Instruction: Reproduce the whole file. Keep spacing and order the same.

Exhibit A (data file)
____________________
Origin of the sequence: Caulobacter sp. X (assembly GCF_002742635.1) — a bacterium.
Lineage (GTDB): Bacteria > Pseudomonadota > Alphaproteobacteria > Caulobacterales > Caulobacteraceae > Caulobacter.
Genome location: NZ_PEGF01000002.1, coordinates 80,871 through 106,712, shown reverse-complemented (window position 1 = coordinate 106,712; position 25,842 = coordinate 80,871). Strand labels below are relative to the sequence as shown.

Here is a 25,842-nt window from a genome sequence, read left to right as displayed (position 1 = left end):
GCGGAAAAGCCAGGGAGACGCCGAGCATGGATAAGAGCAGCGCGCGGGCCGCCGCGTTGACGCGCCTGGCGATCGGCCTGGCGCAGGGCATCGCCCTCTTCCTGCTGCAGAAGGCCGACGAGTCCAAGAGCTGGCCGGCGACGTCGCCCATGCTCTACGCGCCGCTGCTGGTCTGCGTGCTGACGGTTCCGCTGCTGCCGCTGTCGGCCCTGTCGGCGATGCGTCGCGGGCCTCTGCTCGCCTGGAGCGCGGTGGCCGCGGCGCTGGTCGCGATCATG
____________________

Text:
Origin of the sequence: Caulobacter sp. X (assembly GCF_002742635.1) — a bacterium.
Lineage (GTDB): Bacteria > Pseudomonadota > Alphaproteobacteria > Caulobacterales > Caulobacteraceae > Caulobacter.
Genome location: NZ_PEGF01000002.1, coordinates 80,871 through 106,712, shown reverse-complemented (window position 1 = coordinate 106,712; position 25,842 = coordinate 80,871). Strand labels below are relative to the sequence as shown.

Here is a 25,842-nt window from a genome sequence, read left to right as displayed (position 1 = left end):
GCGGAAAAGCCAGGGAGACGCCGAGCATGGATAAGAGCAGCGCGCGGGCCGCCGCGTTGACGCGCCTGGCGATCGGCCTGGCGCAGGGCATCGCCCTCTTCCTGCTGCAGAAGGCCGACGAGTCCAAGAGCTGGCCGGCGACGTCGCCCATGCTCTACGCGCCGCTGCTGGTCTGCGTGCTGACGGTTCCGCTGCTGCCGCTGTCGGCCCTGTCGGCGATGCGTCGCGGGCCTCTGCTCGCCTGGAGCGCGGTGGCCGCGGCGCTGGTCGCGATCATG